The Effect of Price, Brand Name, and Store Name on Buyer's Perceptions of Product Quality: An Integrated Review

Journal of Marketing Research (Impact Factor: 2.52). 08/1989; XXVI(August 1989):351-57. DOI: 10.2307/3172907


The authors integrate previous research that has investigated experimentally the influence of price, brand name, and/or store name on buyers' evaluations of prod¬uct quality. The meta-analysis suggests that, for consumer products, the relation¬ships between price and perceived quality and between brand name and perceived quality are positive and statistically significant. However, the positive effect of store name on perceived quality is small and not statistically significant. Further, the type of experimental design and the strength of the price manipulation are shown to significantly influence the observed effect of price on perceived quality.

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    • "For example, Procter & Gamble, the highest spending advertiser, who has over 40 well-established brands, continues introducing and promoting new brands (Johnson, 2012). Well-established brands activate consumers' prior knowledge of the brands, which guides processing of the information content (Kent and Allen, 1994) and evaluative judgements (Rao and Monroe, 1989), whereas new brands are less likely to activate schemata given that individuals have few established associations. Despite the significant role brands play in information processing and evaluation, academic consideration of brand effects on consumers' reactions to model stimuli is scarce. "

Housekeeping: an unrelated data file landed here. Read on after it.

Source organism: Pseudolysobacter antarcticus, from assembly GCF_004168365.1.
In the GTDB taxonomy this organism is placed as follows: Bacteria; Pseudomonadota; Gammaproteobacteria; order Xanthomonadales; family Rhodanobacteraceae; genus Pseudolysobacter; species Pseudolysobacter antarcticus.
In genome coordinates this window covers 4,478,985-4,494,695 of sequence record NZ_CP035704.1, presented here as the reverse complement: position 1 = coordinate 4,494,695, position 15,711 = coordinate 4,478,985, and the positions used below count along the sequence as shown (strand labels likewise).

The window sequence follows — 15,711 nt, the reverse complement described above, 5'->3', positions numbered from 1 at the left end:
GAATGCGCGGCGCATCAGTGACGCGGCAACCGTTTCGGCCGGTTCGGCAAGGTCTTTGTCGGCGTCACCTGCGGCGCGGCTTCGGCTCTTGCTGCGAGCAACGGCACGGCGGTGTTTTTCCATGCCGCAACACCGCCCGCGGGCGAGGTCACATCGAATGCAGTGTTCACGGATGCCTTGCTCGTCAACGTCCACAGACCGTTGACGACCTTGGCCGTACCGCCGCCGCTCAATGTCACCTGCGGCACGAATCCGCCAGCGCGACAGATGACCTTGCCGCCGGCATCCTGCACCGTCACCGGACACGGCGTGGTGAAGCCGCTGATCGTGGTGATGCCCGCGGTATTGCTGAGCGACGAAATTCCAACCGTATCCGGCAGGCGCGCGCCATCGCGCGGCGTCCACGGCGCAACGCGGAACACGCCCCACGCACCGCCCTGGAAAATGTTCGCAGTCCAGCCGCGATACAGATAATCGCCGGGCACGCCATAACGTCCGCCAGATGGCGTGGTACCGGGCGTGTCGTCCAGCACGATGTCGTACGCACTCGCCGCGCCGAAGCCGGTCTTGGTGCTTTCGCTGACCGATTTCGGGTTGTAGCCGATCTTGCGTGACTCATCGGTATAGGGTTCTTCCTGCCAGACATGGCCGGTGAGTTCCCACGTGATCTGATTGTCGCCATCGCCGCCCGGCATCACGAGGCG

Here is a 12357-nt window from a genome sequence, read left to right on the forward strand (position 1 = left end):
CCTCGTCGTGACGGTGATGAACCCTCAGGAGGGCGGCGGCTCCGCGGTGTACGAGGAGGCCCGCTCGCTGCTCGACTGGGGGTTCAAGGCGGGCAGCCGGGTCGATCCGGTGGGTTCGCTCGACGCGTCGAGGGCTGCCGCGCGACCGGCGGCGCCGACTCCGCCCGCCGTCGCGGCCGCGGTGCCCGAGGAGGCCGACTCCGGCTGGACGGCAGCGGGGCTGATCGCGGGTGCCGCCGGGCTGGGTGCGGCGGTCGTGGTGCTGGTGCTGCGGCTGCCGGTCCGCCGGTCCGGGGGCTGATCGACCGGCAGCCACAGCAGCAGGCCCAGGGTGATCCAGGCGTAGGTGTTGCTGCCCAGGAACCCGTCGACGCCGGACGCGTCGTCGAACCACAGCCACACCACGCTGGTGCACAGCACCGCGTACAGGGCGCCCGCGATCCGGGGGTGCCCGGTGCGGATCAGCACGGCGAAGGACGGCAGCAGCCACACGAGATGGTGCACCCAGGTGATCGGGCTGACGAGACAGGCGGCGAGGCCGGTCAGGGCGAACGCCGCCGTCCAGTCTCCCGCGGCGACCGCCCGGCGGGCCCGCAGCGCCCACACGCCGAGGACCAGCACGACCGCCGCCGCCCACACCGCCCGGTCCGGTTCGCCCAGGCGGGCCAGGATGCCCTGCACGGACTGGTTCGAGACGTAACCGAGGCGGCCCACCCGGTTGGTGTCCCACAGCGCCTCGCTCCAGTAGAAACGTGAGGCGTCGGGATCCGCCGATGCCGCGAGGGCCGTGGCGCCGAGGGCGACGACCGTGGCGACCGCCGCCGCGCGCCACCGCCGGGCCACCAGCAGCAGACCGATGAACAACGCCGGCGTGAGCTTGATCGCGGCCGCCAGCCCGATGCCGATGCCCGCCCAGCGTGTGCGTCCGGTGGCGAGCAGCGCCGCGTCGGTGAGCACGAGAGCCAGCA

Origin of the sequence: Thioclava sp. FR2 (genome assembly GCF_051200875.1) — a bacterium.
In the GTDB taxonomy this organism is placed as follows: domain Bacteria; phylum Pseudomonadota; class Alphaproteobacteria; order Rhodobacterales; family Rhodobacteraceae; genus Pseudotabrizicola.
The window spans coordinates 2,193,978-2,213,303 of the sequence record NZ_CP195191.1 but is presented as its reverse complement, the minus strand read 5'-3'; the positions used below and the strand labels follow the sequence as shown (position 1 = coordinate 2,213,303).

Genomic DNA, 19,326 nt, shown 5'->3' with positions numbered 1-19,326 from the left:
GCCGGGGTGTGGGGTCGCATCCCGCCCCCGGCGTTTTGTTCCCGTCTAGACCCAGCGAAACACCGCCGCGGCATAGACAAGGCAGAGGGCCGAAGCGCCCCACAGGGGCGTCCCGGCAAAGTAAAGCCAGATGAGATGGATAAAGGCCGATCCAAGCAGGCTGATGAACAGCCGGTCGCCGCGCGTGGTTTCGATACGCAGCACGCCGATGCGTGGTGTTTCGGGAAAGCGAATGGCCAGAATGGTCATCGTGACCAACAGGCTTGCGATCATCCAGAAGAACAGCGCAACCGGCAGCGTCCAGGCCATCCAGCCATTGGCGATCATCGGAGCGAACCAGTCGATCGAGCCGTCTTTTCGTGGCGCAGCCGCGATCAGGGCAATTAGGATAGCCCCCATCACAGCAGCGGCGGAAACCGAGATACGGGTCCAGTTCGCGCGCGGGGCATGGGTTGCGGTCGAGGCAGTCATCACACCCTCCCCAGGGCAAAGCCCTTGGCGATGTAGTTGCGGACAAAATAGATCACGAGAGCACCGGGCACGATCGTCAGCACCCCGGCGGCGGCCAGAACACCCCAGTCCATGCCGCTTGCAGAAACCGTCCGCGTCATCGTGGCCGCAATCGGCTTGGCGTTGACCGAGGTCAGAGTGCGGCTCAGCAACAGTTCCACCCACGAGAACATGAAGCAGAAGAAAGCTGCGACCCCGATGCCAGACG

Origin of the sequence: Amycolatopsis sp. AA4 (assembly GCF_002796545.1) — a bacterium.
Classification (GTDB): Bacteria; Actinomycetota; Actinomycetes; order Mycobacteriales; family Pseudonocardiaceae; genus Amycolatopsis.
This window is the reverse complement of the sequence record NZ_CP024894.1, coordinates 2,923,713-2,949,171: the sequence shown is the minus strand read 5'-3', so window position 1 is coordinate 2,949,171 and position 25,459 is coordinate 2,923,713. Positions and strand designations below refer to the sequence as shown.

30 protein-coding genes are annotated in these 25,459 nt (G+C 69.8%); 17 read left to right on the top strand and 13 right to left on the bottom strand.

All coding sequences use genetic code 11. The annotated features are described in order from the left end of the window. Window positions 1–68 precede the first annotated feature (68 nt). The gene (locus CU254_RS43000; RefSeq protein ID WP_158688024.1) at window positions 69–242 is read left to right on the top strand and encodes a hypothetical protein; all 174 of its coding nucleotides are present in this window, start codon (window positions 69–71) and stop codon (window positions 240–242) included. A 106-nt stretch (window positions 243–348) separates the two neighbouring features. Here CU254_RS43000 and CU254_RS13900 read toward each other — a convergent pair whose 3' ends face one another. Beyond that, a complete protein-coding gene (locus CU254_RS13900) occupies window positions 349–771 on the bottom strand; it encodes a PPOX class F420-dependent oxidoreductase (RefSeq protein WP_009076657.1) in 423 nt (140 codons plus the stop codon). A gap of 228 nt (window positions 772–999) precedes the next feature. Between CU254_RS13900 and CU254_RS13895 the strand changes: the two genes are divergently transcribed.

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    • "Consequently, unfamiliar brands inspire more instances of negative bias. Rao and Monroe (1989) also suggest that as brand familiarity increases, consumers reduce their reliance on extrinsic cues and increase their reliance on intrinsic cues when evaluating brands. Thus, with respect to consumers' assessments of blame, the influence of the COO image becomes more powerful in the case of an unfamiliar brand. "
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    • "Consumers often lack the time, motivation, or knowledge to judge a product's quality. In these instances, consumers rely on available cues (e.g., heuristics) such as the product's country of origin (Chao, 1998), brand name (Teas & Agarwal, 2000), and price (Rao & Monroe, 1989) to simplify their quality judgment task (Simonson et al., 1994). Consumers are able to distinguish between high-and low-diagnostic cues, and according to previous research, price is a more diagnostic cue than other extrinsic cues in determining product quality (Herr, Kardes, & Kim, 1991; Lichtenstein, Ridgway, & Netemeyer, 1993). "
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